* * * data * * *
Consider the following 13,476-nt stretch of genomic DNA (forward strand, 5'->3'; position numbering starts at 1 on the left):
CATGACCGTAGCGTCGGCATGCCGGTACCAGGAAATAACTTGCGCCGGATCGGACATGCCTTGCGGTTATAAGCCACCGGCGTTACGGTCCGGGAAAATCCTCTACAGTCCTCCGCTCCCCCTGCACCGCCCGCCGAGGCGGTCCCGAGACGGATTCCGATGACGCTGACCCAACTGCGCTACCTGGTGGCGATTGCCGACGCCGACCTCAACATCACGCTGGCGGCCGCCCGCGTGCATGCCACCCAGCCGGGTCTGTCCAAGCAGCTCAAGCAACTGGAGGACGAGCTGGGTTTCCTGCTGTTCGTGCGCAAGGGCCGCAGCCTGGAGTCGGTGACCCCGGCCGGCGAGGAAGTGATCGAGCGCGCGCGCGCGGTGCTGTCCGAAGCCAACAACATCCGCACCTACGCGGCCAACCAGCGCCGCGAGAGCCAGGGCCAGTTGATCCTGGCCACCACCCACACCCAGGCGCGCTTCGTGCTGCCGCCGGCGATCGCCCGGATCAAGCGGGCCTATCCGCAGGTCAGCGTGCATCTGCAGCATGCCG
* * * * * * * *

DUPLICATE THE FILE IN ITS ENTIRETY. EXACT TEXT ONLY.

Consider the following 13,476-nt stretch of genomic DNA (forward strand, 5'->3'; position numbering starts at 1 on the left):
CATGACCGTAGCGTCGGCATGCCGGTACCAGGAAATAACTTGCGCCGGATCGGACATGCCTTGCGGTTATAAGCCACCGGCGTTACGGTCCGGGAAAATCCTCTACAGTCCTCCGCTCCCCCTGCACCGCCCGCCGAGGCGGTCCCGAGACGGATTCCGATGACGCTGACCCAACTGCGCTACCTGGTGGCGATTGCCGACGCCGACCTCAACATCACGCTGGCGGCCGCCCGCGTGCATGCCACCCAGCCGGGTCTGTCCAAGCAGCTCAAGCAACTGGAGGACGAGCTGGGTTTCCTGCTGTTCGTGCGCAAGGGCCGCAGCCTGGAGTCGGTGACCCCGGCCGGCGAGGAAGTGATCGAGCGCGCGCGCGCGGTGCTGTCCGAAGCCAACAACATCCGCACCTACGCGGCCAACCAGCGCCGCGAGAGCCAGGGCCAGTTGATCCTGGCCACCACCCACACCCAGGCGCGCTTCGTGCTGCCGCCGGCGATCGCCCGGATCAAGCGGGCCTATCCGCAGGTCAGCGTGCATCTGCAGCATGCCG